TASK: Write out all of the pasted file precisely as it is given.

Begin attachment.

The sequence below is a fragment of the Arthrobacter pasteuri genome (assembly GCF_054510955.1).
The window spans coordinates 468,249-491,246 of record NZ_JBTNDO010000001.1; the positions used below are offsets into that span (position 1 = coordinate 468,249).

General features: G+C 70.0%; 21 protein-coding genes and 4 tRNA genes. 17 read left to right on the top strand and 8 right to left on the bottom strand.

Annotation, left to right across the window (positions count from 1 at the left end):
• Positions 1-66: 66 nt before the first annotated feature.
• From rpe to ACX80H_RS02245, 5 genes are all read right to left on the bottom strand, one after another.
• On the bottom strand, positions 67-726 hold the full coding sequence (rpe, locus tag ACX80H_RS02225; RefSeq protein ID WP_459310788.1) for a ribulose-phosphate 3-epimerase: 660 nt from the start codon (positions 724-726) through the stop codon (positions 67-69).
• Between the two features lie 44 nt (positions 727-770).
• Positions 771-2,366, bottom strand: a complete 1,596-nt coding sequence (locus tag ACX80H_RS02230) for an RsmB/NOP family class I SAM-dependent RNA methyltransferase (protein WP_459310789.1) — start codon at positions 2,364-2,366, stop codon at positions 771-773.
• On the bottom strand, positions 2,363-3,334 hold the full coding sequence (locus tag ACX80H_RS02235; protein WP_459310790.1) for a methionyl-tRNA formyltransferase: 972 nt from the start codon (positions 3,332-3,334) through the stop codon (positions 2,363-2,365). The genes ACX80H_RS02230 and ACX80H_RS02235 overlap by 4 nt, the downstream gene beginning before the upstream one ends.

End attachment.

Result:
The sequence below is a fragment of the Arthrobacter pasteuri genome (assembly GCF_054510955.1).
The window spans coordinates 468,249-491,246 of record NZ_JBTNDO010000001.1; the positions used below are offsets into that span (position 1 = coordinate 468,249).

General features: G+C 70.0%; 21 protein-coding genes and 4 tRNA genes. 17 read left to right on the top strand and 8 right to left on the bottom strand.

Annotation, left to right across the window (positions count from 1 at the left end):
• Positions 1-66: 66 nt before the first annotated feature.
• From rpe to ACX80H_RS02245, 5 genes are all read right to left on the bottom strand, one after another.
• On the bottom strand, positions 67-726 hold the full coding sequence (rpe, locus tag ACX80H_RS02225; RefSeq protein ID WP_459310788.1) for a ribulose-phosphate 3-epimerase: 660 nt from the start codon (positions 724-726) through the stop codon (positions 67-69).
• Between the two features lie 44 nt (positions 727-770).
• Positions 771-2,366, bottom strand: a complete 1,596-nt coding sequence (locus tag ACX80H_RS02230) for an RsmB/NOP family class I SAM-dependent RNA methyltransferase (protein WP_459310789.1) — start codon at positions 2,364-2,366, stop codon at positions 771-773.
• On the bottom strand, positions 2,363-3,334 hold the full coding sequence (locus tag ACX80H_RS02235; protein WP_459310790.1) for a methionyl-tRNA formyltransferase: 972 nt from the start codon (positions 3,332-3,334) through the stop codon (positions 2,363-2,365). The genes ACX80H_RS02230 and ACX80H_RS02235 overlap by 4 nt, the downstream gene beginning before the upstream one ends.